The reluctant managers

Reforming Whitehall is a necessary pre-condition for improving public sector performance. Britain is at a stage in the political and economic cycle where resistance is building to getting more public sector outputs solely by pumping in more inputs.

Improving efficiency requires management. According to Peter Drucker, the manager is “the life-giving element.” Yet go to Whitehall and ask: “Who manages?”

It’s not the politicians. But neither is it Whitehall’s permanent secretaries, who lack the fundamental attributes required of the manager – delegated authority for which they are personally accountable.

Whitehall is unmanaged. It is not realistic to expect the rest of the public sector to adopt modern management structures and incentives while the public sector’s core is governed by constitutional conventions which emerged in the middle of the 19th century within structures established at the beginning of the 20th – well before the management revolution that swept the private sector.

The need for civil servants to become managers was recognised by Oliver Franks after the second world war. It was formally articulated in the Fulton Committee report of 1968: “The principles of accountable management should be applied to the organisation of the work of the departments.” These principles were not implemented after the chancellor, Roy Jenkins, argued against taking action.

The next attempt at serious reform had to wait 20 years and the Next Steps initiative. It resulted in much activity but set up forces to roll it back. In doing so, it revealed two antithetical models of the civil service:

  • The management model is about management and delivery of services to users of public services. It is crisp and results-oriented. Line managers should be accountable and have authority to manage. This requires delineation of responsibility, focus on delivering objectives and a system of incentives designed to reward delivery of those objectives.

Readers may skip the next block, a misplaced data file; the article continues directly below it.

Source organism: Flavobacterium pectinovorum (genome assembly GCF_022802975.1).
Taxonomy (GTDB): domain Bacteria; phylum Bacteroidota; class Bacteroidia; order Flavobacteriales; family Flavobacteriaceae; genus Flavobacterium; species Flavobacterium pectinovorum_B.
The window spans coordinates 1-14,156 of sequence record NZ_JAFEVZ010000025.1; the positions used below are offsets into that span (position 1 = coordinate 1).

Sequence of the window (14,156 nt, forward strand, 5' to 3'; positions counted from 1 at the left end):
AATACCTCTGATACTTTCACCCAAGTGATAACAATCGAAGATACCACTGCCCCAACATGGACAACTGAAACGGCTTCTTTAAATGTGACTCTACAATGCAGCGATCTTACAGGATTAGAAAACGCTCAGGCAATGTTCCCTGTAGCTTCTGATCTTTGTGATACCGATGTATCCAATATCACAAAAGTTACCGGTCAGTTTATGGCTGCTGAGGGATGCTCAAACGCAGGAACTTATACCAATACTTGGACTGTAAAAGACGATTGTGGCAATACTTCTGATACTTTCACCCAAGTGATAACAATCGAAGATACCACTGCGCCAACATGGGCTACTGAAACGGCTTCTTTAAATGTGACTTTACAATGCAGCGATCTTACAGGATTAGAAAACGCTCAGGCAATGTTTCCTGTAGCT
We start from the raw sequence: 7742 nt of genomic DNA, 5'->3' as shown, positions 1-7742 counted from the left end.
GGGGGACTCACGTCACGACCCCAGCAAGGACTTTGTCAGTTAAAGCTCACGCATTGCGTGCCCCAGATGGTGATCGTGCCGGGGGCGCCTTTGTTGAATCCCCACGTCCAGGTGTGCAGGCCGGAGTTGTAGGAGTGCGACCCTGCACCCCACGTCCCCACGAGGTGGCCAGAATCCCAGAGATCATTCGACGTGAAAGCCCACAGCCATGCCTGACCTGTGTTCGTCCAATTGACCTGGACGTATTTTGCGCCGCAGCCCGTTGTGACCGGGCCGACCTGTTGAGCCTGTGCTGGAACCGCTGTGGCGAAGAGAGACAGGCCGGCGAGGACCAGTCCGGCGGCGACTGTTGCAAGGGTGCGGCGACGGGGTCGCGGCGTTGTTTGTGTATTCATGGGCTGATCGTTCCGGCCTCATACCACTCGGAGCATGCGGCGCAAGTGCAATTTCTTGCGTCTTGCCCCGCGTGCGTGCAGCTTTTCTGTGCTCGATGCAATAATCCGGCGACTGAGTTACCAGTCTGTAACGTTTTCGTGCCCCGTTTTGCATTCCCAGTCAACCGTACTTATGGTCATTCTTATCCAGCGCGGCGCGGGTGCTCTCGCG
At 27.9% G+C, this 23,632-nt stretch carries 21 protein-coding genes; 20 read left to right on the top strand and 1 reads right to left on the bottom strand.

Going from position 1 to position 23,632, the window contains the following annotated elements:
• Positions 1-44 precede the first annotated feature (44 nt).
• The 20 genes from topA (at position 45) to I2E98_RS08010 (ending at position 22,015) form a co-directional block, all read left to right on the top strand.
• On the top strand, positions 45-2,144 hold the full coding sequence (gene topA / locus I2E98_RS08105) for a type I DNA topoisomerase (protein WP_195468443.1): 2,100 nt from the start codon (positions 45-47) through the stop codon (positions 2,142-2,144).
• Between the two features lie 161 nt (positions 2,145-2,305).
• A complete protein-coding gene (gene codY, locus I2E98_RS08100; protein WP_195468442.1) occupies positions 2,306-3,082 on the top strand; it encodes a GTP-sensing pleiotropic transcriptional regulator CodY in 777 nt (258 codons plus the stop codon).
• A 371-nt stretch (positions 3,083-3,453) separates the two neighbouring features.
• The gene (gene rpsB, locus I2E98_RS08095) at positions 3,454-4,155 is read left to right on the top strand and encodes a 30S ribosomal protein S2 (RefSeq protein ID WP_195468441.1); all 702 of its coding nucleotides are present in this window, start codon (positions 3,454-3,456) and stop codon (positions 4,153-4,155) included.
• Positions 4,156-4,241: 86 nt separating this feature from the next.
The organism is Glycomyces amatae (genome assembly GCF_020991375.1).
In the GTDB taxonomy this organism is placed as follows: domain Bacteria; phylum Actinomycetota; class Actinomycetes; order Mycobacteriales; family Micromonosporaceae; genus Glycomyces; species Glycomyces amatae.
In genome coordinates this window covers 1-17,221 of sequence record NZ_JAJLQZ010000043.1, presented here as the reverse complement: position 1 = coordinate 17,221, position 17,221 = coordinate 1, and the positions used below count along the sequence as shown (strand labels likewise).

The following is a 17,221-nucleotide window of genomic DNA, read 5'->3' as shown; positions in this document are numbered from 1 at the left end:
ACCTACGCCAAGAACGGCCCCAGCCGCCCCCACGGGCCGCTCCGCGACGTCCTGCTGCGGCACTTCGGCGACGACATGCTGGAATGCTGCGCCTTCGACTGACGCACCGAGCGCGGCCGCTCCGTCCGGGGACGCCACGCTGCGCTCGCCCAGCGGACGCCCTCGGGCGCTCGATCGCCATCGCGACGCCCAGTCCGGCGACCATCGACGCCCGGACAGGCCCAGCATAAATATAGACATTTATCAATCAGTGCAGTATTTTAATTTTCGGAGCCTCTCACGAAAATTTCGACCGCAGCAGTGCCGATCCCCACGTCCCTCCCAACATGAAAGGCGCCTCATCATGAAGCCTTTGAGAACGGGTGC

• The traditionalist model is about ethos and service to ministers as policy advisers. It is amorphous, collectivist and anonymous; more concerned about culture and values than results. Responsibility is shared rather than delegated.

The Whitehall traditionalist model exhibits characteristics of a rigid organisation and an insider culture protected by its monopoly position:

  • institutionalised risk aversion.
  • resistance to having clear, specific objectives and priorities.
  • time treated as a free good.
  • an administrative/political mentality, where status and influence are seen as being a function of proximity to ministers and the core competence remains briefing ministers.
  • weak policy analysis and design, reflecting the absence of a strong tradition of micro-economic analysis.

The fundamental lacuna in Whitehall’s self-analysis is the failure to make the link between incentives and behaviour. To change behaviour, you have to change incentives to promote that behaviour.

A consistent theme of previous attempts at reforming Whitehall is the success of proponents of the traditionalist model to put reform of the 19th century constitutional convention of ministerial responsibility off-limits. This doctrine is based on the fiction that ministers are accountable for everything done in their name – officials being anonymous agents of ministerial will. It is behind the veil of ministerial responsibility that the traditionalist model seeks refuge.

A necessary first step if Whitehall is to make the transition from administration to management is to recast this doctrine and intelligently allocate responsibility between ministers and those who should manage government departments. Just as with giving the Bank of England operational responsibility for monetary policy, this should be done openly and confirmed by an Act of Parliament.